Note: This is typically the kind of thing I would write up in the research repository, but I think this is a better place for it since we can have a direct conversation around it.
What is the Smoothing Pool?
When we first shared our post-merge plans with the world, they stirred up quite a bit of conversation. In general the feedback was varied - we heard praise for our forward-thinking development mindset, concern over additional Oracle DAO responsibilities, arguments over the dynamics and math behind MEV, and even interest in the gamification potential that could be attached to the protocol. One thing that was almost universally lauded, however, was the Smoothing Pool.
In a nutshell, the Smoothing Pool emulates the behavior that POW mining pools employ today: node operators would assign it as their
fee recipient (the address that priority fees and MEV are sent to), and all of those rewards would be pooled together. There would be some mechanism to determine each node operator’s “share”, and they would be paid their share at some period in time. The intent is to “smooth” the extreme variance of priority fees and MEV by giving all users an equal share of all of those fees. As recent data has shown, these kinds of fees tend to be extreme during things such as NFT launches or major macroeconomic events. Since block proposers have very little time to react to being given an assigment (between 0 and 6 minutes), being a proposer for one of these high-value blocks is akin to winning a small lottery. The Smoothing Pool combats this randomness and essentially promises everyone a reliable, consistent reward structure.
The Smoothing Pool’s popularity among node operators is well established. We have already heard from many users who are currently solo staking today and frustrated by this variance that when Shanghai arrived, they would switch their nodes to Rocket Pool minipools just to gain access to the Smoothing Pool. I submit that a proper and timely implementation of it would be a strong attractant for the protocol in a time where node operators are in extremely high demand.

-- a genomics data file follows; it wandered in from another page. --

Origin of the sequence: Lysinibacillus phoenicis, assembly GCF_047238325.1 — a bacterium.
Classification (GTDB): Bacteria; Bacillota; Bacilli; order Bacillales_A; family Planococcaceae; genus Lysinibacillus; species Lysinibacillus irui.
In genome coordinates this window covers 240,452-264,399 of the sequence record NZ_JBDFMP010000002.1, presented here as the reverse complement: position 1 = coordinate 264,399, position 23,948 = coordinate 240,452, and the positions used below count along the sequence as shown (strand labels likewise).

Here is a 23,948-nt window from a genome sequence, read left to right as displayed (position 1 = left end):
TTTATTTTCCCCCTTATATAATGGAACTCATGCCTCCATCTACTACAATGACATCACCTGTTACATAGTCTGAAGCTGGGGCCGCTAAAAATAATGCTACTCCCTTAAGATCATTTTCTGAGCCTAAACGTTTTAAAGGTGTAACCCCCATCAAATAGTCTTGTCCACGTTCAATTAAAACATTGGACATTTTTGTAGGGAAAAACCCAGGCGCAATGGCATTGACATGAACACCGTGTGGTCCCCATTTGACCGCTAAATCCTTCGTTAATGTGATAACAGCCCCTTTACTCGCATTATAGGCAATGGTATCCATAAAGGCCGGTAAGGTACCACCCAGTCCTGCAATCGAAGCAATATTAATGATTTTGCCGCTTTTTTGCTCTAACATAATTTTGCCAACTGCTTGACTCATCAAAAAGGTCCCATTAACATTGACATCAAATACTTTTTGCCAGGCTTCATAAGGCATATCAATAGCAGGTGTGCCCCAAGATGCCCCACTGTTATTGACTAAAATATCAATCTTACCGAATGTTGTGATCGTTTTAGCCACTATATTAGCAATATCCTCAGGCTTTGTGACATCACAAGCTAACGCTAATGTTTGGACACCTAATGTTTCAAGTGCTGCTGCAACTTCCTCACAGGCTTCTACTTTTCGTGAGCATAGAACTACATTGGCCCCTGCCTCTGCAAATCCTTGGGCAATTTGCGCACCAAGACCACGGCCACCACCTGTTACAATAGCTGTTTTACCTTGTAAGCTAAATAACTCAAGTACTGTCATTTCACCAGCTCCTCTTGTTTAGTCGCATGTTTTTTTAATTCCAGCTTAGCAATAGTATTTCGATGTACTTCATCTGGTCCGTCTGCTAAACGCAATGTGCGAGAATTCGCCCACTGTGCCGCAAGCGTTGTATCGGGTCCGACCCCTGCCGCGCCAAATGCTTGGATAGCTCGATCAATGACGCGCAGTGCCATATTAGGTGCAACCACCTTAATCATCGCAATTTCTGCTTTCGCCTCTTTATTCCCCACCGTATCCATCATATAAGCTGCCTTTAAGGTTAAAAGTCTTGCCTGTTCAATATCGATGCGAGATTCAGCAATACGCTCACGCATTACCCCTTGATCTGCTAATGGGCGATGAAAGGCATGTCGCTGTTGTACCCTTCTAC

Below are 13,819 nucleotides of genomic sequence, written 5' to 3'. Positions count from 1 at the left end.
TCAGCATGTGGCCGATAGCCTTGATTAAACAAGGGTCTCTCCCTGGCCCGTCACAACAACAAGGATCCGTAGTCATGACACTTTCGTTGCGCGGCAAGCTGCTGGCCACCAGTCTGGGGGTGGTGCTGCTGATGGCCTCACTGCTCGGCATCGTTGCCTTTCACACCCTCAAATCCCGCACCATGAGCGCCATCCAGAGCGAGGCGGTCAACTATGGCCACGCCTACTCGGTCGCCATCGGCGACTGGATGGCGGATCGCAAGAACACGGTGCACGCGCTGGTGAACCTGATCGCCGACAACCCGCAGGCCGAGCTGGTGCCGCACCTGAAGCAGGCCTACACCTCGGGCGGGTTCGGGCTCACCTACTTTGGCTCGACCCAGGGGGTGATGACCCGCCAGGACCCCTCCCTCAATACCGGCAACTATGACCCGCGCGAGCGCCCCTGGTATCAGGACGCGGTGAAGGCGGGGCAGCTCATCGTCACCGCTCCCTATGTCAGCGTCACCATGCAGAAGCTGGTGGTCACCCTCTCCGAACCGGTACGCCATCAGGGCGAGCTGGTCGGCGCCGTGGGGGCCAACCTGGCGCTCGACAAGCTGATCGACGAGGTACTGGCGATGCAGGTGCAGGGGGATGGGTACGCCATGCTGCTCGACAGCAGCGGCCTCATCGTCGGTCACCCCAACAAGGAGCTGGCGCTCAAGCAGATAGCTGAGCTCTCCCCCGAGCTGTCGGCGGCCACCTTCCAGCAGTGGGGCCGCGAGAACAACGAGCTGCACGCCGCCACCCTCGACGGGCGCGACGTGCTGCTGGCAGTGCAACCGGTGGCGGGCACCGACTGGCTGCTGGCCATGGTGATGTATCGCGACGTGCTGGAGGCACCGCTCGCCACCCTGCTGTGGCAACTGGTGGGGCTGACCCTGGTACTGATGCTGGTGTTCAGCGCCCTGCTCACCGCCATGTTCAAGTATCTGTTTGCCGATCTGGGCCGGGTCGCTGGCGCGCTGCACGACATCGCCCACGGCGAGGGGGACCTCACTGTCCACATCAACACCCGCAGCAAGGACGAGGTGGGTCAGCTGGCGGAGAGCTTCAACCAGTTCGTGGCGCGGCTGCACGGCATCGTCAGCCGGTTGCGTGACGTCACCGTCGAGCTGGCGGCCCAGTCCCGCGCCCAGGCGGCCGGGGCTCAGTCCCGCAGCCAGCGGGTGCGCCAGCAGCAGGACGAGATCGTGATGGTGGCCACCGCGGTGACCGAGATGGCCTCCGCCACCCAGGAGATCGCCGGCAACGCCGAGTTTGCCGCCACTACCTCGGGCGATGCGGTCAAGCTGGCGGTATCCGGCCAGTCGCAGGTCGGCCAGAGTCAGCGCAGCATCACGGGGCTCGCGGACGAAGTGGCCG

There are a few challenges in building such a system: determining what each participant’s “fair share” is, delivery of rewards, management of ingress / egress, management of defection, and minimizing the need for trust. Marceau wrote an excellent post that detailed some of these challenges, and stated that they would have to be surmounted for the Smoothing Pool to be viable. In this post, I will offer a candidate design for the Smoothing Pool that provides all of above features while addressing all of those concerns.
There’s a TLDR at the end for people that don’t want to read a book.
Before I begin, I want to give a shout out to Butta and Marceau for helping me come up with some of the ideas in this design and workshop it in advance. Thanks guys!
My design is predicated on the following assumptions:
- Post-merge, Rocket Pool will employ a Trusted Block Builder system where our node operators are given entire blocks to propose from a verifiable third party. That is, node operators cannot assemble their own blocks. This is for two reasons:
- It is too difficult to tell whether or not they extracted their own MEV and thus stole rewards from the staking pool if they build their own block
- It enforces the acquisition and distribution of MEV, increasing the overall returns and competitiveness of the protocol
- The new Merkle Tree-based RPL rewards distributon system (affectionately known as Garlic Bread) is in place and successful